Air Assault Course has new home at Fort Hood
February 17, 2012
FORT HOOD, Texas (Feb. 17, 2012) -- The U.S. Army Air Assault Course is coming to Fort Hood. The 10-day course, which trains and tests Soldiers in air assault combat operations, sling load and rigging operations, and rappelling from a helicopter, will now have a permanent place at the installation.
In October, 250 Fort Hood Soldiers took part in an Air Assault Course with a mobile training team from Fort Benning, Ga.
Command Sgt. Maj. Arthur L. Coleman Jr., III Corps and Fort Hood sergeant major, said plans have been in the works to bring an Air Assault Course to Fort Hood for some time.
"We've been working on this for the last 18 months," he said, noting that the process began with then-Lt. Gen. Bob Cone, the former III Corps and Fort Hood commanding general, and continued with Lt. Gen. Don Campbell Jr., the current commanding general.
"I am very thankful that we have a chain of command here that has a vision for training," Coleman said.
The training is rigorous, competitive and prestigious, he added.
"It will allow Soldiers to have a skill set, and that skill set will pay big dividends inside the unit because of the ability to do air assault operations and sling load operations; this Soldier will go back to his or her unit with the type of skills that will propel that unit in a way that it hasn't been propelled before," Coleman said.
The class will be held monthly at Fort Hood, with scheduled summer and winter breaks, according to Sgt. Maj. Edward Lewis, the III Corps and Fort Hood G3 sergeant major. He said each class will include anywhere from 50 to 100 Soldiers.
"Soldiers will be trained in Air Mobile Operations, which is an enduring core Soldier task," he said. "The training conducted at the course is nested in the Mission Essential Task List, or METL of several units."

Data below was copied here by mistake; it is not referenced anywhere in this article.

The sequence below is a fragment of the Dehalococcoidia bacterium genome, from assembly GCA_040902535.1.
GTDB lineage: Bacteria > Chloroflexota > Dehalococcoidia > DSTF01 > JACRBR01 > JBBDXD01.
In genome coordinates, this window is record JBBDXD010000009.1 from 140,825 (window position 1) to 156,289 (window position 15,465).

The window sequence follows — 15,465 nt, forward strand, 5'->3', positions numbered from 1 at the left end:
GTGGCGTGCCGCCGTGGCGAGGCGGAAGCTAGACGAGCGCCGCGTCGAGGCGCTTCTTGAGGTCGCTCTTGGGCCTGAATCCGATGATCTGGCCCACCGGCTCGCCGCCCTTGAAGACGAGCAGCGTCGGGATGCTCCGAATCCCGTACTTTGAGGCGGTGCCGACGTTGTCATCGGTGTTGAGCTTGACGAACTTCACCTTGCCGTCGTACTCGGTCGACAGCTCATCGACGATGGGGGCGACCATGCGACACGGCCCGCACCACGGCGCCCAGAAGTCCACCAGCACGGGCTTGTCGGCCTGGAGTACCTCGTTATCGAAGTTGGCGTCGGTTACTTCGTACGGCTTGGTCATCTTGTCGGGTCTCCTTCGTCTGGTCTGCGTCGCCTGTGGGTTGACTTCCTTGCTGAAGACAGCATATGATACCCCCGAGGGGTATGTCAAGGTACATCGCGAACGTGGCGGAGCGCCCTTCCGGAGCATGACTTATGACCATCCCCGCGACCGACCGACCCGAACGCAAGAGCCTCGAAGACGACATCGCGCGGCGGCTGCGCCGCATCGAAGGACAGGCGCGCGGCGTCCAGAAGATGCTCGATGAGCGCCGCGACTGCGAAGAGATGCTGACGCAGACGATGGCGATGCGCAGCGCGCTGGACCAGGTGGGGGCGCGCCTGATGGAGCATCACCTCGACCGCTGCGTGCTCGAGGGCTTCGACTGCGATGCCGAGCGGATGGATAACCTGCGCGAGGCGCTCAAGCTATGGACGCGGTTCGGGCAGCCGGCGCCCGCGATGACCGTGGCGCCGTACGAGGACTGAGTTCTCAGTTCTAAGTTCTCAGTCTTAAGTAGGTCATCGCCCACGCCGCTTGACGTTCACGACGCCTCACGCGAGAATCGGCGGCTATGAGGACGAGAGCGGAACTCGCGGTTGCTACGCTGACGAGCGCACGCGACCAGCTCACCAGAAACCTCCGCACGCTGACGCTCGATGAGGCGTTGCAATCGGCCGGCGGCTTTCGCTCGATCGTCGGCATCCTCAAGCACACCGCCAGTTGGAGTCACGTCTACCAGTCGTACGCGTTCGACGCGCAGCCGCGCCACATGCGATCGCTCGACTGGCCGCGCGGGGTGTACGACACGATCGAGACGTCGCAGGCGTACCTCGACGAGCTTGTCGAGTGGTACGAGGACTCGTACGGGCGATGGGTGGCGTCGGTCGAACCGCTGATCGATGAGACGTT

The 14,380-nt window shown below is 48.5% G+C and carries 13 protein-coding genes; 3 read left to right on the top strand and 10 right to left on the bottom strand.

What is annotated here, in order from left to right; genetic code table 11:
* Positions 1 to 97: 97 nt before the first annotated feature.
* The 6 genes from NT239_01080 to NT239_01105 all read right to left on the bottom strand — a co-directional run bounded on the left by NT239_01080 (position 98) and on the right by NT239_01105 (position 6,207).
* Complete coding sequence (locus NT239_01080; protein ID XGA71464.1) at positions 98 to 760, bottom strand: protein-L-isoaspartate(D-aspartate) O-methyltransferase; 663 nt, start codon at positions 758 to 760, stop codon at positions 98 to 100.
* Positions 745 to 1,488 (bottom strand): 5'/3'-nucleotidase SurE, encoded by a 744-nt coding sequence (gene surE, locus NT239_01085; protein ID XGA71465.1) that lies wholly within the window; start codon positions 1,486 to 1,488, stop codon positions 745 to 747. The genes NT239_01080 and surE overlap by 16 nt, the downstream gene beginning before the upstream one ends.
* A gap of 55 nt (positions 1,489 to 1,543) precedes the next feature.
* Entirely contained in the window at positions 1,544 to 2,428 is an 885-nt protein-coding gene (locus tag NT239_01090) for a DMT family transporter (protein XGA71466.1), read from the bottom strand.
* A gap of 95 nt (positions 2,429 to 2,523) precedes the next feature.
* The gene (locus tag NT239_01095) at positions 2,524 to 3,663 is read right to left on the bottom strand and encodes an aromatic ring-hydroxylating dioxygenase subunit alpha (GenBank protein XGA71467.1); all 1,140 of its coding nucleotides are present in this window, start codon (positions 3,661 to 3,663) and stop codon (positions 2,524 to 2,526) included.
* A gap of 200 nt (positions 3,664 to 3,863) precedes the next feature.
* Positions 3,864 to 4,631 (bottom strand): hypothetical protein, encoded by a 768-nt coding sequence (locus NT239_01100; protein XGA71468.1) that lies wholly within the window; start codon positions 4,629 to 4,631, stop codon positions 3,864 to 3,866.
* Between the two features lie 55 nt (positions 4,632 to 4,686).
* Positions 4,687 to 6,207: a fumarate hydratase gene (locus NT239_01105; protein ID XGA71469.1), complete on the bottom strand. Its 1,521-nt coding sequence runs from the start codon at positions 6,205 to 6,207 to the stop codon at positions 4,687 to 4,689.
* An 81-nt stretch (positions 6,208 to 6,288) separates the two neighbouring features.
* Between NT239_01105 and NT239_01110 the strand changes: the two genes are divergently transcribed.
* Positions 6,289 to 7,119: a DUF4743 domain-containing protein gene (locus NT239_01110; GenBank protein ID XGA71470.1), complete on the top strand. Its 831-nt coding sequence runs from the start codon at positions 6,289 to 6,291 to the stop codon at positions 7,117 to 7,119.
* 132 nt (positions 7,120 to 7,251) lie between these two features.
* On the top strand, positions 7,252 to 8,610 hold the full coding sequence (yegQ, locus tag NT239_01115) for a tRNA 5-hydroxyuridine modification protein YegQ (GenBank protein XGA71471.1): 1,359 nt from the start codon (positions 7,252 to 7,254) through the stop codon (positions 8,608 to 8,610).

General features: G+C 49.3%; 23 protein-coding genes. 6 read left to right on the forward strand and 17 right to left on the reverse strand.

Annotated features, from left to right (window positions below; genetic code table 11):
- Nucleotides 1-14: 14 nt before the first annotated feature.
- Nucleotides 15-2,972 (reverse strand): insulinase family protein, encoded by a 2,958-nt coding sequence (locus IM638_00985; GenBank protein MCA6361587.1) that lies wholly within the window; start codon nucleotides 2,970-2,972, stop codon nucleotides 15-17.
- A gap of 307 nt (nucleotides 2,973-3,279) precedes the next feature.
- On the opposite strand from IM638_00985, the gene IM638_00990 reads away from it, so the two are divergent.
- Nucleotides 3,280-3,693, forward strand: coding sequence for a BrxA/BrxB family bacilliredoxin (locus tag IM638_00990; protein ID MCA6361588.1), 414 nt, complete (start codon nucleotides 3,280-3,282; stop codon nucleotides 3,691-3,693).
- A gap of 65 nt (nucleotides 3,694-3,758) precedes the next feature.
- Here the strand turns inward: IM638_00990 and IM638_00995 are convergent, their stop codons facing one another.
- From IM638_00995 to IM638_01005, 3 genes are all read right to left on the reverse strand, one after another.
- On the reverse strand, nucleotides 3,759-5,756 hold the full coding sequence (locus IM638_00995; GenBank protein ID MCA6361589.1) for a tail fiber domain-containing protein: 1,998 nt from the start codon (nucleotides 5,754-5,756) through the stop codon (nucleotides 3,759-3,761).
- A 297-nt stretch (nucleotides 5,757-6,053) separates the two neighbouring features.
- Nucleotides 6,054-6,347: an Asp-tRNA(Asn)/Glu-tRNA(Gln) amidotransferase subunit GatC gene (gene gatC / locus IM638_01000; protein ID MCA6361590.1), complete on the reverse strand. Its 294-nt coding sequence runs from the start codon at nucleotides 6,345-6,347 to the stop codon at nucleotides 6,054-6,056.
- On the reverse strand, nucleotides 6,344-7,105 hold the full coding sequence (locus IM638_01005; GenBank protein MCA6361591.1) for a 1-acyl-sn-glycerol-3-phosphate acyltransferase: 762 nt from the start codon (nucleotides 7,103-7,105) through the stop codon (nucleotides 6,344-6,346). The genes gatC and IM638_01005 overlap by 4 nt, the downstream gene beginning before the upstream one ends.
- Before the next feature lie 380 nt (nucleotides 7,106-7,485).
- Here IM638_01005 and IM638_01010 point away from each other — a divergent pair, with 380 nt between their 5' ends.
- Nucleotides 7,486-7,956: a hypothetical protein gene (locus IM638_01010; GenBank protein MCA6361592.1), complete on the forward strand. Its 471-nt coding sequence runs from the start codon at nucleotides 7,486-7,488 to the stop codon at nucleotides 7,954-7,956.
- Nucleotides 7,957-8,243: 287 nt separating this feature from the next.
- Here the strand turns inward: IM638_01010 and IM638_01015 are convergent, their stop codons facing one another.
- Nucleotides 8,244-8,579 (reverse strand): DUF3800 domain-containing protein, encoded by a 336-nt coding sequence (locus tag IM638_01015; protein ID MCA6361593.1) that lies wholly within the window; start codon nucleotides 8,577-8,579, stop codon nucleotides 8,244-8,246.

Lewis added that discipline, attention to detail and superior standards are also integral parts of the course, and all those values will benefit the individual Soldiers in the training, as well as the units they return to.
Fort Hood will join Fort Benning, Fort Drum, N.Y., Fort Campbell, Ky., and Hawaii as an installation with a permanent, accredited course. Although Lewis said he has heard that the Great Place was home to an Air Assault Course in the past.
"I have heard that it was offered 20 years ago," he said. "I've actually had people call me and tell me they went through Air Assault School here at Fort Hood back in the '80s, but I have no historical documentation to verify that."
The reaction to the news of the course has been positive among Fort Hood Soldiers. At the initial class in October, hundreds of Soldiers requested a spot in the school.
Lewis said he fields phone calls every day from Soldiers and units inquiring about the upcoming course dates.
"Numerous Soldiers ask about the course and the opening dates, daily," he said. "We're constantly fielding phone calls from Soldiers who are highly motivated to attend the training."
But Fort Hood Soldiers aren't the only individuals who will be able to use the facility.
"The training site itself is going to be offered to our local ROTC, colleges and universities in our area, our local law enforcement and will have an opportunity to co-train with our Soldiers and use it for their training apparatus as well," Coleman said. "This is an opportunity that will fit not only Fort Hood, but the surrounding Central Texas community."
The course will also provide top-notch training for Soldiers while keeping fiscal constraints in mind.
"In the resource-constrained environment, it's more cost effective for us to train and attain the skill sets required for air-centric operations and expeditionary forces by building the course here, as opposed to sending our Soldiers to other installations," Lewis said.
Although no official date for the first class has been published, Coleman and Lewis said they are hopeful the course will begin in June.
Both Coleman and Lewis cautioned that the course will only accept Soldiers who are in peak physical condition.
"It's a very physically and mentally challenging course that Soldiers are strongly encouraged to ensure a high degree of physical fitness before even asking to go to the school," Lewis said.
Coleman advised Soldiers to begin preparing now if they hope to take part in the inaugural course this summer.
"Make no mistake about it, it's coming," he said. "It's been approved. Start getting in shape now. June will be here pretty quick, and if your chain of command puts you on the roster, then I expect you to be physically fit."